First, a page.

“My landlord charged me 6 months’ rent upfront as a deposit because I had bad credit. Now he’s bankrupt, and the Bank is knocking on my door” – Understanding the Residential Tenancies Act – Illegal & Unenforceable Terms and Conditions and Deposits

blog-1 September 26, 2016

Commercial

This is one of various examples of the challenges and pitfalls faced by parties to a contract, who without any legal background or legal/professional advice, start putting together terms and conditions in an attempt to secure specific rights and obligations to protect their interests in a Tenancy.

The focus of this Blog will be on leases governed by the Residential Tenancies Act (hereinafter referred to as the “Act”) and not the Commercial Tenancies Act.

Like taking more than 1 months’ rent up front in a fixed term tenancy, other clauses such as ‘No Pet’ provisions, requiring 12 post-dated cheques and security deposits (for damage/risk of taking a risky Tenant), landlords and Tenants should consult the Residential Tenancies Act and/or a lawyer to insure that the contract is legally binding. Moreover, the parties should ensure that the contract can be used as a tool for the enforcement of a specific right or the fulfillment of an obligation as agreed to by all parties pursuant to the terms and conditions of the Lease Agreement.

The challenges of dealing with Tenancies and Tenancy contracts (lease agreements) stem from Apathetic landlords making assumptions that the “MY WAY OR THE HIGHWAY” approach is suffice when it comes to negotiating the terms and conditions in a contract. The problem here is that the majority of laypersons fail to understand that there are certain terms which are implied into certain contracts through various pieces of legislation. And although it is in specific instances possible to override implied provisions through the terms of the contract (i.e. you can contract out of certain provisions implied by law by saying in the contract that the provision does not apply), some provisions remain unimpeachable as the government seeks to insure that the layperson isn't taken advantage of by party who is in a position of power or has an unfair advantage. On the same note, even though the parties may have the intention to insert specific provisions into a contract, it is possible that the provisions added are not enforceable at law. As such, when dealing with leases, this normally means that the Courts will strike out the unenforceable provision leaving the remaining contract legally binding with full force and effect.

The line of thought that “if the Tenant signs the lease willingly, I can hold them accountable” is akin to the example of someone saying “please kill me, I’ll sign, seal, and deliver any document so that you won’t be subject to prosecution”. Albeit an extreme example, not everything you sign in a contract is enforceable at law and more importantly may implicate you by subjecting you to liability for contravention of the law. NB: Fines with the Landlord Tenancy Board ON can be up to $25,000 for individuals and $100,000 for corporations[1].

Rent Deposits:

Under the Residential Tenancies Act, a Landlord can collect a rent deposit on or before the day the landlord and Tenant enter into the Tenancy Agreement. This deposit must be the lesser of 1 month’s rent or the rent for one rental period (i.e. weekly tenancy = 1 week rent) and cannot be more[2]. Landlords and Tenants must understand that this deposit is NOT a security deposit for damages and is intended to apply to the Last months’ rent. This means that once the Landlord or Tenant have provided notice to terminate the tenancy, this deposit will be applied to the last month and the Tenant will not be required to remit payment for this month.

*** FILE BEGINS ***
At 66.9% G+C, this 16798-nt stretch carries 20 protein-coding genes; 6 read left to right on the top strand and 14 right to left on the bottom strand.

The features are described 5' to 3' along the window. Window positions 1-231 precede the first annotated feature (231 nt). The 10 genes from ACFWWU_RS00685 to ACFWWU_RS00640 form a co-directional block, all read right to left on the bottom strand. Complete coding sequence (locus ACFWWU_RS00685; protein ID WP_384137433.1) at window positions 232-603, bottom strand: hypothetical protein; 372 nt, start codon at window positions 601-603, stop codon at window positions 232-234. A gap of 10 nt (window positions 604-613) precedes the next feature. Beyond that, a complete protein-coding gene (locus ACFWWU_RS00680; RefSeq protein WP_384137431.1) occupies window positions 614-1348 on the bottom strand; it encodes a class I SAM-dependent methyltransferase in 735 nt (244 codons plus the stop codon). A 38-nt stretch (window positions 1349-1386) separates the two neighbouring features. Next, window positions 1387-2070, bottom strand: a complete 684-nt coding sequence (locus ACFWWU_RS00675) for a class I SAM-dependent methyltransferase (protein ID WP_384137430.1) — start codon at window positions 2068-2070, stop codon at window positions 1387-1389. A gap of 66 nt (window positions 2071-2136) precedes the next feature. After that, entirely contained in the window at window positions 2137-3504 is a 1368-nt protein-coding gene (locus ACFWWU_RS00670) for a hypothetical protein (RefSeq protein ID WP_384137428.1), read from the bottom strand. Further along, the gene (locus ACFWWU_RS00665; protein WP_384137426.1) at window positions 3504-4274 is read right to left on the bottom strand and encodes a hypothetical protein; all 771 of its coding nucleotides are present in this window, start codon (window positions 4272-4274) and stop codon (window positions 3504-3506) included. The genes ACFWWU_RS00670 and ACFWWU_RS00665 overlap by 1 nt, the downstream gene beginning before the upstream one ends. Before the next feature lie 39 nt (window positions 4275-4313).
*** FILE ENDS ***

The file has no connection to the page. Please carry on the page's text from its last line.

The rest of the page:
Under the provisions of the Act, any deposit (regardless of its name – i.e. security deposit, damage deposit, good faith deposit etc.) above the maximum as set out under the act is an illegal deposit and cannot be charged. Potentially, what this means is, is that even though the Tenant has agreed to provide a good faith deposit over and above the amount prescribed by the Act, the Tenant may be able to turn around and file an illegal rent/charge with the Tribunal and have the monies rebated. The landlord in this situation may not only be required to rebate the rent, they could also be subject to penalties as set out under the Act.

The rationale behind such prohibitions in law can be envisioned by the title of this article. It becomes apparent that taking more than permitted under the Act is prohibited for the protection of the Tenant. Relevant considerations include the fact that more than likely, the Deposit monies held by the Landlord would be held in a personal account rather than a Trust Account. Although this normally is the case and is not so much a cause for concern, it does become a concern when more than the prescribed amount is taken by the landlord and deposited in a personal account. The Tenant’s money is at risk (potentially) in the event that the Landlord dissipates the funds or becomes insolvent. Moreover, if a Tenant provides more than what is permitted under the Act and the Landlord defaults on payment of their Mortgage, the Mortgagee (lender) pursuant to the provisions of the Mortgage Act has the right to enforce Power of Sale (most common recourse) of the property. This means that the Tenant may be held accountable for the remittance of their rent to the Bank. By providing more than 1 month as a deposit, the Tenant can be faced with a formidable situation as failure to comply may result in the lawful eviction of the Tenant. It seems that the Act seeks to prevent such situations from arising by making it illegal to collect more than the permitted amount under the Act.

There is also a misconception that both the first + last month’s rent (i.e. in a yearly tenancy) are being collected. In fact, in such a situations the first month is not a deposit and is to be applied against the first month’s rent.